In 1768, Captain James Cook set sail aboard the 97-ft bark Endeavour, bound for the South Pacific. King George III dispatched the ship from Plymouth, England, at the behest of a group of scientists intent on observing a rare astronomical event: the transit of Venus across the sun, which would help astronomers map the solar system. Cook and the Endeavour would go on to circumnavigate the planet, but in my childhood of sailing, I learned nothing about this most famous of mariners, whose charts were so accurate that many of them were in use through the 1990s. Cook was no more real to me than captains Crunch, Sparrow or Picard.
In the early 2000s, Pulitzer Prize-winning journalist and best-selling author Tony Horwitz became interested in — one might even say obsessed with — Cook. He likened the famed English sailor to another well-regarded ship’s commander: Captain James Kirk of the starship Enterprise. “Growing up in a decade when even the moon had been conquered, I never ceased to feel a thrill at [Star Trek’s] opening words, ‘. . . to explore strange new worlds, to seek out new life and new civilizations . . .’” Horwitz went on to follow in Cook’s footsteps, retracing his three epic voyages across the planet, traveling to remote islands, and eventually penning the best-selling book Blue Latitudes: Boldly Going Where Captain Cook Has Gone Before.
In early March, I stumbled into a bookstore looking for Blue Latitudes (which was recommended by L38 reader Robert Fairbank, co-owner of the South Beach Yacht Club-based custom Schumacher 30 Double Down). My flight to New Zealand left the next day, and I sought a book that illuminated at least a little history of where I was going. I grabbed the last copy on the shelf, and without really trying, ended up accidentally following in the footsteps of a man who was following in the footsteps of a man.
Like Horwitz, I was a tourist jumping onto planes, frequenting bars (before NZ went on lockdown), and traveling in a modern world that, with some notable exceptions, had long forgotten about the ‘greatness’ of Cook. Or rather, rightfully acknowledged the greatness of those who came before him. (New Zealand is rife with memorials and references to Cook.) Unlike Horwitz, I was not on a serious journalistic quest (and I would not dare to compare myself to him), nor did I have any particular affinity for the English captain — though I am a huge fan of Star Trek. Given my exhaustive research (by which I mean that I have, thus far, read exactly half of Blue Latitudes), it seems that Cook has named more places on the Earth than any other human being before or after him.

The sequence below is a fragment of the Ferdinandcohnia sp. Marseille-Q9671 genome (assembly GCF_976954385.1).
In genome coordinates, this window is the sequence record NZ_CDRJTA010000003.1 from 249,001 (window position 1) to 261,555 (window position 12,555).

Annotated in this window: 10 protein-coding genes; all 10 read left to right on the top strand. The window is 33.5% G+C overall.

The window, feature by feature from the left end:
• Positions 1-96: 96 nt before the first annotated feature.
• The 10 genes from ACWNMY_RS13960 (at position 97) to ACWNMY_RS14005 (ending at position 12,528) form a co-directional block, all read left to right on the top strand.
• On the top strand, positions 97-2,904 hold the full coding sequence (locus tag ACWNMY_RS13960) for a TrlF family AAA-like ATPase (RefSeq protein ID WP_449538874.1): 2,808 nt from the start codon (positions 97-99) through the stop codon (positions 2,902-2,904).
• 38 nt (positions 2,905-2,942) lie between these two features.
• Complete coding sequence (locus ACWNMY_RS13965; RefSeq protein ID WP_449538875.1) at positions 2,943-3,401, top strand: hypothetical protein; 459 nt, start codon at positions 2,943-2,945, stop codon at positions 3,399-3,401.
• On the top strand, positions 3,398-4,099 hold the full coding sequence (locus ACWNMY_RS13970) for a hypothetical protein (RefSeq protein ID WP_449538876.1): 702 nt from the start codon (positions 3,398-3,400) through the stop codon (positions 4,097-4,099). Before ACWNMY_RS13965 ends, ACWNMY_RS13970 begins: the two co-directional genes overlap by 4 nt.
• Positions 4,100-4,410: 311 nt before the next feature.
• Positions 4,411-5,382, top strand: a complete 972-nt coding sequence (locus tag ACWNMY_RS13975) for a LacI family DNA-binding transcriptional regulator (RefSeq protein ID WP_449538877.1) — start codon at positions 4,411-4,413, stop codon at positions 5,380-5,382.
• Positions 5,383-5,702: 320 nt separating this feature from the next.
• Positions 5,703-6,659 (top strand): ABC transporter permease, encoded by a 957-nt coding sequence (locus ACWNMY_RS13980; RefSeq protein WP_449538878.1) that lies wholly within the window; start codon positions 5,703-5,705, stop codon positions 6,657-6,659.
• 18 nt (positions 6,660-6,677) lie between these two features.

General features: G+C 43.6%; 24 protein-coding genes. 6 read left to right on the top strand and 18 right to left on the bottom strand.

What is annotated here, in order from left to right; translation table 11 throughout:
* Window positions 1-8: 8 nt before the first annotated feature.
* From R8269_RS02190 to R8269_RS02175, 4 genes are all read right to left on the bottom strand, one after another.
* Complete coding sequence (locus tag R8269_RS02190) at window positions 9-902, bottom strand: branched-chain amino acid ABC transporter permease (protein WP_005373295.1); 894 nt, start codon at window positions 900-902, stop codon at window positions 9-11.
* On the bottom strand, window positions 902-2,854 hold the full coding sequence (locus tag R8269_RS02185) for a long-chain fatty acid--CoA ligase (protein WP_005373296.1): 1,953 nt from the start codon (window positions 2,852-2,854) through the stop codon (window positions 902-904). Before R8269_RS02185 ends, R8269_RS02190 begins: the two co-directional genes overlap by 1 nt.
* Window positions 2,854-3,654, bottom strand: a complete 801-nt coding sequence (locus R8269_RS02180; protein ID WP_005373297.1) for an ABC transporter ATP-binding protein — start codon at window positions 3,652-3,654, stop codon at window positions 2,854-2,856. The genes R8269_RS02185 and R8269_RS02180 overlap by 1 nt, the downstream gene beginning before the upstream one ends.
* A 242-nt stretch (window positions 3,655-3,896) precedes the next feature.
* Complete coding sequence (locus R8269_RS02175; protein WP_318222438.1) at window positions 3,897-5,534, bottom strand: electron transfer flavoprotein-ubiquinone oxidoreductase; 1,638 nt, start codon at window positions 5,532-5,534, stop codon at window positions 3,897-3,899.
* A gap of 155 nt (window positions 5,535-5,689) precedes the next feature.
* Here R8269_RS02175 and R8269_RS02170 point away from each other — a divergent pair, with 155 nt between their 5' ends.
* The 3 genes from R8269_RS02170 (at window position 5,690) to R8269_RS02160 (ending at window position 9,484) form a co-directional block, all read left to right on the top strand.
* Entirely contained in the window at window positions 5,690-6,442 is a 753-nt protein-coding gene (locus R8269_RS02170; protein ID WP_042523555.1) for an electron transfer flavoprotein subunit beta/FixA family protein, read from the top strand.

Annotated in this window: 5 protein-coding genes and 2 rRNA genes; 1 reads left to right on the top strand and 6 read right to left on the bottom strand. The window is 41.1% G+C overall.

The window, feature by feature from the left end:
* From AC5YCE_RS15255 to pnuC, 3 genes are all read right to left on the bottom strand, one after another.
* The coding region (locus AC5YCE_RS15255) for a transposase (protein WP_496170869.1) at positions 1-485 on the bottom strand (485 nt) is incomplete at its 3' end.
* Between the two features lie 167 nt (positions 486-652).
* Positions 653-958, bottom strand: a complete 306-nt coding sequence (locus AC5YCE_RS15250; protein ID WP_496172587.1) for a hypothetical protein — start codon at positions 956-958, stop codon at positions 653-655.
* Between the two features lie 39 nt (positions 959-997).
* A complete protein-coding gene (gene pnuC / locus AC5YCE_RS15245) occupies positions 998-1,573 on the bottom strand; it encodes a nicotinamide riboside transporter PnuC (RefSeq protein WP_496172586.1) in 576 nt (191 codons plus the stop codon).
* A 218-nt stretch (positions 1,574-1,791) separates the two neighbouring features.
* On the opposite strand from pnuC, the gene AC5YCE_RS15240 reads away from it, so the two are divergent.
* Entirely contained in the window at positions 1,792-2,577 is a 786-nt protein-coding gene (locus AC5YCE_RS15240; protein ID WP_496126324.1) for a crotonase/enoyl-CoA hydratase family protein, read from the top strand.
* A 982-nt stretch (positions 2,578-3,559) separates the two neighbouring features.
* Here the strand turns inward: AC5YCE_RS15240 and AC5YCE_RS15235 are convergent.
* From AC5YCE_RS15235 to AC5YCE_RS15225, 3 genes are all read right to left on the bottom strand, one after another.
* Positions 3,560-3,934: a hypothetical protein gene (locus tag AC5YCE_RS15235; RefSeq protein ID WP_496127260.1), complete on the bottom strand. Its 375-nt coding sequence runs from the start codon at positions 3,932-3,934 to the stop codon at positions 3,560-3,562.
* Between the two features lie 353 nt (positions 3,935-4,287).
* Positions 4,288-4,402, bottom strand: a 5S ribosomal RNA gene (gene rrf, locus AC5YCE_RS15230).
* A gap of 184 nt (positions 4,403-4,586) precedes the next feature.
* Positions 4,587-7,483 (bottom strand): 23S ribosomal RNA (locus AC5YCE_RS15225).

Accompanied by his hard-drinking, chain-smoking Australian friend (and sailor) Roger, Tony Horwitz unearthed the narrative of Cook’s voyages, and satisfied his own curiosity. “I wondered what these places were like today . . . [and] if any trace of Cook’s boot prints remained.”
Horwitz found a world that had overwhelmingly rejected both Cook’s legacy and the notion that the explorer had “discovered” lands that had been inhabited for centuries, and “conquered” an ocean that had been mastered by indigenous navigators long before the English set sail.
I made landfall in New Zealand in early March, and set out on an exploration of the bus system, followed by a serious investigation into the local brews. I attempted first contact with the locals: asking for the ‘restroom’ drew bewildered looks, but asking for the ‘toilet’ bore results. Further adjusting to the Kiwi dialect, and their figurative driving of vowels on the other side of the road, I learned that the letter ‘I’ was often replaced with ‘U’ (“fish and chips” is pronounced “fush and chups”).
Captain Cook and the Endeavour made landfall in New Zealand in 1769, and the Endeavour remained for nearly six months. “Most of the trip was devoted to charting the coastline of the country, some 2,400 miles in all, often in high seas and stormy weather,” Horwitz wrote.
I have been charting a course through New Zealand’s lockdown protocols, which has given me ample time to read Blue Latitudes, drink local Sauvignon Blanc, and continue to follow in the footsteps of the footsteps, if only (or mostly) through the written word.
Stay tuned for Part 2 of The Book that Got Me Hooked on Cook, coming soon.